MAJULI: SATRAS & THEIR ECONOMY – Dr. Bidyut Bikash Baishya


I was always curious to know how people live in an island, all the time surrounded by water. I was very excited to explore Majuli because since my childhood I have heard about Majuli as a treasure house of literature, culture and the aesthetic beauty. The most waited day came, when I along with my wife & daughter accompanied in the study tour taken out by the Department of Economics, Pragjyotish College to Majuli. This trip was very special for me as to have intake experience to see the largest river island in the world situated in the banks of the mighty Brahmaputra River.

We started from the Guwahati Railway Station, 8 pm, to the Jorhat town station. Around 6 am in the next morning we reached the Jorhat town station. At the station, what caught my eyes, that it was very neat and clean, somewhat I feel Swaach Bharat Abhijan was taking its motion. From the Jorhat railway station we went to Nimatighat to embark a ferry to Kamalabari. The mighty Brahmaputra welcomed us with chill wind. On the bank of the river, we saw lots of Geo- Bags to support the bank from the flood. Here the face of the Brahmaputra is not same with the face that we saw at Guwahati or North Guwahati Ghats. Here the Brahmaputra is wider and open showing its mightiness. The ferry started positively at 8.30 am crowed on the top roof & inside the I prefer to sit inside as the wind was blowing very fast. En route, we also met ‘The Forest Man’, Padmashri Jadav Payeng, who shared his experiences and views throughout the journey. After one and half hour, we reached the Kamalabari Ghat. From there we went to the New Kamalabari Satra guesthouse. Getting refreshed there, on the same day we moved out to explore and enjoy Majuli.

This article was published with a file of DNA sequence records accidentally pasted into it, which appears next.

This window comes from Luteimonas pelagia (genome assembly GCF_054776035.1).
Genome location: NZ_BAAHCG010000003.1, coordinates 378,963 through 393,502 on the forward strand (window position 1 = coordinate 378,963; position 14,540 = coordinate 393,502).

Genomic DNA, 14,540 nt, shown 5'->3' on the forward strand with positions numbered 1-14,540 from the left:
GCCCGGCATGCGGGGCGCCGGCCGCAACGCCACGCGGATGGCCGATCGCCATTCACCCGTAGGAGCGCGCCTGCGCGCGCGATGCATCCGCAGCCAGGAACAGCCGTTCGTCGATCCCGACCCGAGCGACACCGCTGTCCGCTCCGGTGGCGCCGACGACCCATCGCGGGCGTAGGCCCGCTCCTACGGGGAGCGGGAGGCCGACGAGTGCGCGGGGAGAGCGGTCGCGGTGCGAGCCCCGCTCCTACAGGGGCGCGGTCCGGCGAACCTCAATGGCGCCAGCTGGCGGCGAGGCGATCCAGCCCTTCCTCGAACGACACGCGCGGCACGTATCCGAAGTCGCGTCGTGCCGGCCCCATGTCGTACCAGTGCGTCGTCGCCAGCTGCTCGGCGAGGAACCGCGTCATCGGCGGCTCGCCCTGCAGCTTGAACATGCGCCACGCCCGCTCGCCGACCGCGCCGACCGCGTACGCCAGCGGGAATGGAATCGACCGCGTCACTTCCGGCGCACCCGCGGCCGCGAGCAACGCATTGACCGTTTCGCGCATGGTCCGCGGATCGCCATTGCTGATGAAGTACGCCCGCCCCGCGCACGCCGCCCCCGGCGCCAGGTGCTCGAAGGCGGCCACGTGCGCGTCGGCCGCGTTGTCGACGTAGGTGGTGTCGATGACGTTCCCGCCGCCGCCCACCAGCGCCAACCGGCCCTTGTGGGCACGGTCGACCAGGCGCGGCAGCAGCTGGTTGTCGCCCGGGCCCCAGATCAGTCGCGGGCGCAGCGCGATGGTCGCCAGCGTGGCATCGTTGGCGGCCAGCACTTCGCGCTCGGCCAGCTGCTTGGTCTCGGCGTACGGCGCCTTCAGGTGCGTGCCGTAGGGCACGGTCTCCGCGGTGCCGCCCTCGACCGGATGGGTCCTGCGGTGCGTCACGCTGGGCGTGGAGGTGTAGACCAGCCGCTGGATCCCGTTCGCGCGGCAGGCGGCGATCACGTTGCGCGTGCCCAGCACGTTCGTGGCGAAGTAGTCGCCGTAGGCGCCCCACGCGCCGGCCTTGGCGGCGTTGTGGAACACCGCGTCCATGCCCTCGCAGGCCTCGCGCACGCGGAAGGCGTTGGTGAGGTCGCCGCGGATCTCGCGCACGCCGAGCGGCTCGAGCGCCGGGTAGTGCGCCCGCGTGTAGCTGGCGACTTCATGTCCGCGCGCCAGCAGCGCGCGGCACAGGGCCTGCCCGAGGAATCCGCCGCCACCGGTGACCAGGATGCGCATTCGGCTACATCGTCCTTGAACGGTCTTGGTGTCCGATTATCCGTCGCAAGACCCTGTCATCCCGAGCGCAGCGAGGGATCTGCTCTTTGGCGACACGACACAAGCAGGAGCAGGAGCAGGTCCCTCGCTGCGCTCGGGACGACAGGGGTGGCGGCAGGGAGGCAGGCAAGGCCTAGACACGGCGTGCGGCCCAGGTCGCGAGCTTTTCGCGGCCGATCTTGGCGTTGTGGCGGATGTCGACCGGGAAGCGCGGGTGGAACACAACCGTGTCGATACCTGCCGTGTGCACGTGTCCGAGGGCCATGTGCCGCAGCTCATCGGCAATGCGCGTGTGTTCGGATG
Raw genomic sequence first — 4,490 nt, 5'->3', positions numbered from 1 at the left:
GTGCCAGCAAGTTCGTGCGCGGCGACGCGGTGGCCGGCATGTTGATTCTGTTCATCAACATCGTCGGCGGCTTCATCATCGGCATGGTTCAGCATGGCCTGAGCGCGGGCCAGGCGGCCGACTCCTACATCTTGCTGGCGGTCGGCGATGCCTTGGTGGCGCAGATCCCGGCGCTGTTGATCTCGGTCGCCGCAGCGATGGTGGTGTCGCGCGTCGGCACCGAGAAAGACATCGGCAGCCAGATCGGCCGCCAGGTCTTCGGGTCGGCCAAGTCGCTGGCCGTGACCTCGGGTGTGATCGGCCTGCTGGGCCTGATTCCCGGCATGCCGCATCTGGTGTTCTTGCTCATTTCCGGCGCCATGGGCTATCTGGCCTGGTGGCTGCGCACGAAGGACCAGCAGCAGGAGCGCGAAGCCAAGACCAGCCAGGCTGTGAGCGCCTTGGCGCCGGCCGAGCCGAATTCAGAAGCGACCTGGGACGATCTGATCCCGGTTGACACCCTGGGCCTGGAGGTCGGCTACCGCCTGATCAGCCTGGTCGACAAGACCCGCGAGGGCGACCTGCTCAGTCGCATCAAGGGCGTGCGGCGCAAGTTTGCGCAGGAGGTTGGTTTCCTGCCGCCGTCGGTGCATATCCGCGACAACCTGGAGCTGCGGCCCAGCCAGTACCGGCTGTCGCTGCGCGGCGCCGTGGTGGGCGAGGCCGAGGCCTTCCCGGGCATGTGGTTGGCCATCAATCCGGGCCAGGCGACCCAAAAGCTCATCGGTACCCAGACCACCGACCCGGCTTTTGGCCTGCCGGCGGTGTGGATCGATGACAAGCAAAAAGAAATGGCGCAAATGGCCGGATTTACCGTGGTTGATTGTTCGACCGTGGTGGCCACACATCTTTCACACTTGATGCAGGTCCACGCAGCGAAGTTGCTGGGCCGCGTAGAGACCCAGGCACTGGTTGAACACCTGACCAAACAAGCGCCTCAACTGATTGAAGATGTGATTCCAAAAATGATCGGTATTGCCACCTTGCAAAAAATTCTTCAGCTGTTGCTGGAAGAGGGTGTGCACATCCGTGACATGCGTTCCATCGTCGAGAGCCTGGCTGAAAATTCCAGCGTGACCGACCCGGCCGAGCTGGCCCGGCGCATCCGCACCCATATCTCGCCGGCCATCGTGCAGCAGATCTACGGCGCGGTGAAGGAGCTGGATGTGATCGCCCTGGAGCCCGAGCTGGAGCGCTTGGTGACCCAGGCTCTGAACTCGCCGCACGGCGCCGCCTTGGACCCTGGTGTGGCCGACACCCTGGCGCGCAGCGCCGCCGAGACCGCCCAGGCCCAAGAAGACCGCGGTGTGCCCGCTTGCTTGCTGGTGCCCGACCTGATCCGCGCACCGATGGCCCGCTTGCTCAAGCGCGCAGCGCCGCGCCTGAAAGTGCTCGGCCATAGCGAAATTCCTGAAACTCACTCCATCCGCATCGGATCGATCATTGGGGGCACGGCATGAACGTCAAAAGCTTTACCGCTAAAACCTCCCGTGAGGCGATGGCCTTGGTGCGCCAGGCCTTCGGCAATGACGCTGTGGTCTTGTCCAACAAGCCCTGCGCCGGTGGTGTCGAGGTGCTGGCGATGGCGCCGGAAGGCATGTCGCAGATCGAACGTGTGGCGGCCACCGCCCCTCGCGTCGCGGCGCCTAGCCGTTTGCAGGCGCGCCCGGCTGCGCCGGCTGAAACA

We first visited the famous Auniati satra, established in 1653. Here we came across with the Satradhikar Dr. Pitambar Deva Goswami, a person of repute. He explained us in detail about the origin of the Satra institution, and it can be traced to the time when the Neo-Vaishnavite movement initiated by Srimanta Sankardeva. These Satra institutions, the centre of artistic and aesthetic material culture of the Assamese society, brought about a new renaissance to the Assamese society by contributing immensely

in the field of literature, dance, carvings, drama and architecture to house the changes from the 16th This museum in the Auniati Satra preserved the cultural heritage of the Satras since The Ahom Kingdoms After the Auniati Satra we went to New Kamalabari Satra. Here we came to see the livelihood of the Bhakats residing in the campus of the Satra called Hatti’ and also the young boys who were given training to became Bhakats. As discussed with some of the old Bhakats of this institution, they told us that each and every satra like other institutions need a considerable amount of funds for its daily activities, expansion, preaching of Vaishnavism through activities like Rasleela, Satriya Nritya, Palnam, Bhaonas Religious chanting etc. and to fulfill the day today needs.